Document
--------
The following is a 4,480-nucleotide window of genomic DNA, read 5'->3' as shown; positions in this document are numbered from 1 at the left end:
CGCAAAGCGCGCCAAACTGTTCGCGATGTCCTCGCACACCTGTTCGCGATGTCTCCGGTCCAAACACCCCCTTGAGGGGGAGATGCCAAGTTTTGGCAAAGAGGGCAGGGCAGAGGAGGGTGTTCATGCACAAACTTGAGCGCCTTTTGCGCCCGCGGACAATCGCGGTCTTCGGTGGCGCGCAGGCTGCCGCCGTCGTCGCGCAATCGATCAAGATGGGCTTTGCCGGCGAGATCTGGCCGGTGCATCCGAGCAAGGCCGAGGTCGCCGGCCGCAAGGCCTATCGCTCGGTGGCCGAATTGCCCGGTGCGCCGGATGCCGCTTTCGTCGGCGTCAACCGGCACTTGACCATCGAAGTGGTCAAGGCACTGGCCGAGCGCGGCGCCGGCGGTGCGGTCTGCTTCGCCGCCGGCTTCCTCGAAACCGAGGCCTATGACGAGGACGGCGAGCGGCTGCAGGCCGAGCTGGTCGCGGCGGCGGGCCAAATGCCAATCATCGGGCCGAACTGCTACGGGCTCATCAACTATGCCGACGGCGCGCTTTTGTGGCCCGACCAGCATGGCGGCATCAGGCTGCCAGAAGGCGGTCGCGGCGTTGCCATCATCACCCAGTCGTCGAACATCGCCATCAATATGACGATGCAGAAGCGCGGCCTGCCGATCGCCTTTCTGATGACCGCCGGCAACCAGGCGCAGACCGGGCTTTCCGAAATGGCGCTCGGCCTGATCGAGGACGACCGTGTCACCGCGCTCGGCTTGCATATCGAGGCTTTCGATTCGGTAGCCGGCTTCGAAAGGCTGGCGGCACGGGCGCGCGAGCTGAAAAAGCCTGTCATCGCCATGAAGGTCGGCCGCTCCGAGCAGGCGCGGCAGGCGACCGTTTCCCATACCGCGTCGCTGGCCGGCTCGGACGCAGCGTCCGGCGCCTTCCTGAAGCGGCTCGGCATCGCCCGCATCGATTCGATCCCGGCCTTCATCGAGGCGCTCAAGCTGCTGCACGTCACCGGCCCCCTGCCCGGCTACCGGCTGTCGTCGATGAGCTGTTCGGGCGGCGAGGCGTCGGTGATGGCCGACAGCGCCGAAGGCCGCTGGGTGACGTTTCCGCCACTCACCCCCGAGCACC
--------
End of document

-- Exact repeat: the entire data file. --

The following is a 4,480-nucleotide window of genomic DNA, read 5'->3' as shown; positions in this document are numbered from 1 at the left end:
CGCAAAGCGCGCCAAACTGTTCGCGATGTCCTCGCACACCTGTTCGCGATGTCTCCGGTCCAAACACCCCCTTGAGGGGGAGATGCCAAGTTTTGGCAAAGAGGGCAGGGCAGAGGAGGGTGTTCATGCACAAACTTGAGCGCCTTTTGCGCCCGCGGACAATCGCGGTCTTCGGTGGCGCGCAGGCTGCCGCCGTCGTCGCGCAATCGATCAAGATGGGCTTTGCCGGCGAGATCTGGCCGGTGCATCCGAGCAAGGCCGAGGTCGCCGGCCGCAAGGCCTATCGCTCGGTGGCCGAATTGCCCGGTGCGCCGGATGCCGCTTTCGTCGGCGTCAACCGGCACTTGACCATCGAAGTGGTCAAGGCACTGGCCGAGCGCGGCGCCGGCGGTGCGGTCTGCTTCGCCGCCGGCTTCCTCGAAACCGAGGCCTATGACGAGGACGGCGAGCGGCTGCAGGCCGAGCTGGTCGCGGCGGCGGGCCAAATGCCAATCATCGGGCCGAACTGCTACGGGCTCATCAACTATGCCGACGGCGCGCTTTTGTGGCCCGACCAGCATGGCGGCATCAGGCTGCCAGAAGGCGGTCGCGGCGTTGCCATCATCACCCAGTCGTCGAACATCGCCATCAATATGACGATGCAGAAGCGCGGCCTGCCGATCGCCTTTCTGATGACCGCCGGCAACCAGGCGCAGACCGGGCTTTCCGAAATGGCGCTCGGCCTGATCGAGGACGACCGTGTCACCGCGCTCGGCTTGCATATCGAGGCTTTCGATTCGGTAGCCGGCTTCGAAAGGCTGGCGGCACGGGCGCGCGAGCTGAAAAAGCCTGTCATCGCCATGAAGGTCGGCCGCTCCGAGCAGGCGCGGCAGGCGACCGTTTCCCATACCGCGTCGCTGGCCGGCTCGGACGCAGCGTCCGGCGCCTTCCTGAAGCGGCTCGGCATCGCCCGCATCGATTCGATCCCGGCCTTCATCGAGGCGCTCAAGCTGCTGCACGTCACCGGCCCCCTGCCCGGCTACCGGCTGTCGTCGATGAGCTGTTCGGGCGGCGAGGCGTCGGTGATGGCCGACAGCGCCGAAGGCCGCTGGGTGACGTTTCCGCCACTCACCCCCGAGCACC